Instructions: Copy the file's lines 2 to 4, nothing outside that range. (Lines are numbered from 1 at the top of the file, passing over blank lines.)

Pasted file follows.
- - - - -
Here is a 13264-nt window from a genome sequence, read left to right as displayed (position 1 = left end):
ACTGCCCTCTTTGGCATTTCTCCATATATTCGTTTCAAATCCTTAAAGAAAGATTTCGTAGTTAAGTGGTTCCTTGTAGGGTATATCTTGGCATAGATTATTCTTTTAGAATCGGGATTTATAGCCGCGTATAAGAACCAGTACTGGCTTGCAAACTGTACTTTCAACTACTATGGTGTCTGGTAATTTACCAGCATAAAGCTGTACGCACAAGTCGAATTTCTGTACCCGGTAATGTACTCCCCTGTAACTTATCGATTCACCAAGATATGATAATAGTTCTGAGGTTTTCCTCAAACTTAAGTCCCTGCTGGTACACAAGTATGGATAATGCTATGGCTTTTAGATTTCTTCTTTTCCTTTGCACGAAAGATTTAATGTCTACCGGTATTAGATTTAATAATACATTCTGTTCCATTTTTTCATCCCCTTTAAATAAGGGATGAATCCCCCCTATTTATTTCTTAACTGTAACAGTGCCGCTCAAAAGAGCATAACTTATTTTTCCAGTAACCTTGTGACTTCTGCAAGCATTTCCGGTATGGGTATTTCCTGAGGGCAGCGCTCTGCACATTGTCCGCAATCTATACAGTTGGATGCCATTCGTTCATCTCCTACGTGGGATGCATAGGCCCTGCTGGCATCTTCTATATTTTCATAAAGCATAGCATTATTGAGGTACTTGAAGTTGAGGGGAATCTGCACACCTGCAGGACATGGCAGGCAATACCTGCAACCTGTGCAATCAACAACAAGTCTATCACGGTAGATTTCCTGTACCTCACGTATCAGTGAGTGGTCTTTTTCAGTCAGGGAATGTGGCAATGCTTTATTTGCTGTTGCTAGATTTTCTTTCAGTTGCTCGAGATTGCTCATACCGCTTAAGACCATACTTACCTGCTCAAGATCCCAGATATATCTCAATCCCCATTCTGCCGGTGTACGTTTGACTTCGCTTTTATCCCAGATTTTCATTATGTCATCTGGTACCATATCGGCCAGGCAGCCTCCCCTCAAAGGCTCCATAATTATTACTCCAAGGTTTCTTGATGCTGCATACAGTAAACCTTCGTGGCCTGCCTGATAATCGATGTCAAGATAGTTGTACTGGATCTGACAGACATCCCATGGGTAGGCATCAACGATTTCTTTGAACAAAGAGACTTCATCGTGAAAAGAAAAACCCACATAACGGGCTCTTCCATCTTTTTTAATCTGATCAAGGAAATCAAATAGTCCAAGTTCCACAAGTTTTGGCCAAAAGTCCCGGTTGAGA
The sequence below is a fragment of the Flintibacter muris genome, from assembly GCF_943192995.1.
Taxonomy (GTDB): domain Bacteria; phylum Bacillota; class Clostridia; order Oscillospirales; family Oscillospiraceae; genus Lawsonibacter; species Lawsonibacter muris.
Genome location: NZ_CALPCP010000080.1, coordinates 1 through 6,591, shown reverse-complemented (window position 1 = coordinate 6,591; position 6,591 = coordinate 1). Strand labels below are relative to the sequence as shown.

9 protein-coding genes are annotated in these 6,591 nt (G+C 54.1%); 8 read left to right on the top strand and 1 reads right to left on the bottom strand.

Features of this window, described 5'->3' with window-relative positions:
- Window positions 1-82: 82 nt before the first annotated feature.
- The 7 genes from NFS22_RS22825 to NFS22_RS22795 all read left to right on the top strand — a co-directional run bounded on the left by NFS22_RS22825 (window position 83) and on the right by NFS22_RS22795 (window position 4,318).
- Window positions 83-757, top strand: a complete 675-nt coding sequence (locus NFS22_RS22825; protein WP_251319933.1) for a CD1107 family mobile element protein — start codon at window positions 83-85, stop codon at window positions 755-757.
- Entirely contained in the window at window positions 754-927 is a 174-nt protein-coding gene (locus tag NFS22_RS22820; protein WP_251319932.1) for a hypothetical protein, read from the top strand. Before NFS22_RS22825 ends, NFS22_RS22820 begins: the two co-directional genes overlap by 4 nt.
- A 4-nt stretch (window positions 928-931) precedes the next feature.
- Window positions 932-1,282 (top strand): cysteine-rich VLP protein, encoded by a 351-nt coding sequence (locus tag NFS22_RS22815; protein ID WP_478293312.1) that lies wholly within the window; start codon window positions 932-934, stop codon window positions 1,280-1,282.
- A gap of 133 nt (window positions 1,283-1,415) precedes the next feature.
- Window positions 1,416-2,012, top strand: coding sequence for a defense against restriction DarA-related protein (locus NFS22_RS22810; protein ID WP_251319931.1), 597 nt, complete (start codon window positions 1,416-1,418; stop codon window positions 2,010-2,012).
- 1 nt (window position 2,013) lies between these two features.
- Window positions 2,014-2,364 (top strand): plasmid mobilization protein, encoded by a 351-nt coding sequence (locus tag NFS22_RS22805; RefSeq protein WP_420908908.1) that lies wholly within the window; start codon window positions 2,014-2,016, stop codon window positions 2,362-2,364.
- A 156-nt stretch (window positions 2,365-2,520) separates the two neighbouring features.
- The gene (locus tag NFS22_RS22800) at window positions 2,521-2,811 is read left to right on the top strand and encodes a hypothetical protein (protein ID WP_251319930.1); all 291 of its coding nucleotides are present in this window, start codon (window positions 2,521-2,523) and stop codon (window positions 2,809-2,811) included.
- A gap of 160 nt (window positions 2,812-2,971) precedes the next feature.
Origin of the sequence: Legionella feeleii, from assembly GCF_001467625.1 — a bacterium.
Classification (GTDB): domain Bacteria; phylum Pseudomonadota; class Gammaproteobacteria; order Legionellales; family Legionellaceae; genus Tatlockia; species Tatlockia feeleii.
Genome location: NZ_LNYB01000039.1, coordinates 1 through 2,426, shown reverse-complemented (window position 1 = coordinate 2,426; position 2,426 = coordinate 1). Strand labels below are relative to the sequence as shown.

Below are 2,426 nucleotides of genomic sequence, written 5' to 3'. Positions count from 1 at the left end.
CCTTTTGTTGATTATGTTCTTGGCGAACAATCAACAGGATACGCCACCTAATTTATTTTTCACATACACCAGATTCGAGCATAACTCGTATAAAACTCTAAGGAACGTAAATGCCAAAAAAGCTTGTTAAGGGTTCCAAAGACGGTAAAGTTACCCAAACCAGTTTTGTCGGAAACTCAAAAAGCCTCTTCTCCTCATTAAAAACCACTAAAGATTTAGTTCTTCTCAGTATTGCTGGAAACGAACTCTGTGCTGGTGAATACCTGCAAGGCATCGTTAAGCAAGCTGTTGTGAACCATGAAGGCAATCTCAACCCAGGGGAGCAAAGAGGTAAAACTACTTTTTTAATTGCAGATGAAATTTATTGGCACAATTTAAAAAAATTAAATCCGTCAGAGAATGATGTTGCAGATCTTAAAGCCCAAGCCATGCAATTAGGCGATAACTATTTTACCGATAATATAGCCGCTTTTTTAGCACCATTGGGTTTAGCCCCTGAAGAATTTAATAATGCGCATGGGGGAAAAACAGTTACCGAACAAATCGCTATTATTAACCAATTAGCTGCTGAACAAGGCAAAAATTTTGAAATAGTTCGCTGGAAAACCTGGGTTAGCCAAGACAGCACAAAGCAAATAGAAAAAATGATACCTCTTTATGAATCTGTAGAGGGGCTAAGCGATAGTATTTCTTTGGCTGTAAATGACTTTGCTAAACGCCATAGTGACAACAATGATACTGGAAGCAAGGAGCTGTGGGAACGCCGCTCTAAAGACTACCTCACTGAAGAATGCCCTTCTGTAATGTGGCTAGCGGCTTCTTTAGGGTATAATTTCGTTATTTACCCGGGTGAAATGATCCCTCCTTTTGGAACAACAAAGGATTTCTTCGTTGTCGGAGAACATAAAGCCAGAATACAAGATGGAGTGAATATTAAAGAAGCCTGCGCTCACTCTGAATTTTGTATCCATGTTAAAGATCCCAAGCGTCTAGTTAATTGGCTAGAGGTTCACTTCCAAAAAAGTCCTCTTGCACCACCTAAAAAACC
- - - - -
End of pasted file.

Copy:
ACTGCCCTCTTTGGCATTTCTCCATATATTCGTTTCAAATCCTTAAAGAAAGATTTCGTAGTTAAGTGGTTCCTTGTAGGGTATATCTTGGCATAGATTATTCTTTTAGAATCGGGATTTATAGCCGCGTATAAGAACCAGTACTGGCTTGCAAACTGTACTTTCAACTACTATGGTGTCTGGTAATTTACCAGCATAAAGCTGTACGCACAAGTCGAATTTCTGTACCCGGTAATGTACTCCCCTGTAACTTATCGATTCACCAAGATATGATAATAGTTCTGAGGTTTTCCTCAAACTTAAGTCCCTGCTGGTACACAAGTATGGATAATGCTATGGCTTTTAGATTTCTTCTTTTCCTTTGCACGAAAGATTTAATGTCTACCGGTATTAGATTTAATAATACATTCTGTTCCATTTTTTCATCCCCTTTAAATAAGGGATGAATCCCCCCTATTTATTTCTTAACTGTAACAGTGCCGCTCAAAAGAGCATAACTTATTTTTCCAGTAACCTTGTGACTTCTGCAAGCATTTCCGGTATGGGTATTTCCTGAGGGCAGCGCTCTGCACATTGTCCGCAATCTATACAGTTGGATGCCATTCGTTCATCTCCTACGTGGGATGCATAGGCCCTGCTGGCATCTTCTATATTTTCATAAAGCATAGCATTATTGAGGTACTTGAAGTTGAGGGGAATCTGCACACCTGCAGGACATGGCAGGCAATACCTGCAACCTGTGCAATCAACAACAAGTCTATCACGGTAGATTTCCTGTACCTCACGTATCAGTGAGTGGTCTTTTTCAGTCAGGGAATGTGGCAATGCTTTATTTGCTGTTGCTAGATTTTCTTTCAGTTGCTCGAGATTGCTCATACCGCTTAAGACCATACTTACCTGCTCAAGATCCCAGATATATCTCAATCCCCATTCTGCCGGTGTACGTTTGACTTCGCTTTTATCCCAGATTTTCATTATGTCATCTGGTACCATATCGGCCAGGCAGCCTCCCCTCAAAGGCTCCATAATTATTACTCCAAGGTTTCTTGATGCTGCATACAGTAAACCTTCGTGGCCTGCCTGATAATCGATGTCAAGATAGTTGTACTGGATCTGACAGACATCCCATGGGTAGGCATCAACGATTTCTTTGAACAAAGAGACTTCATCGTGAAAAGAAAAACCCACATAACGGGCTCTTCCATCTTTTTTAATCTGATCAAGGAAATCAAATAGTCCAAGTTCCACAAGTTTTGGCCAAAAGTCCCGGTTGAGA
The sequence below is a fragment of the Flintibacter muris genome, from assembly GCF_943192995.1.
Taxonomy (GTDB): domain Bacteria; phylum Bacillota; class Clostridia; order Oscillospirales; family Oscillospiraceae; genus Lawsonibacter; species Lawsonibacter muris.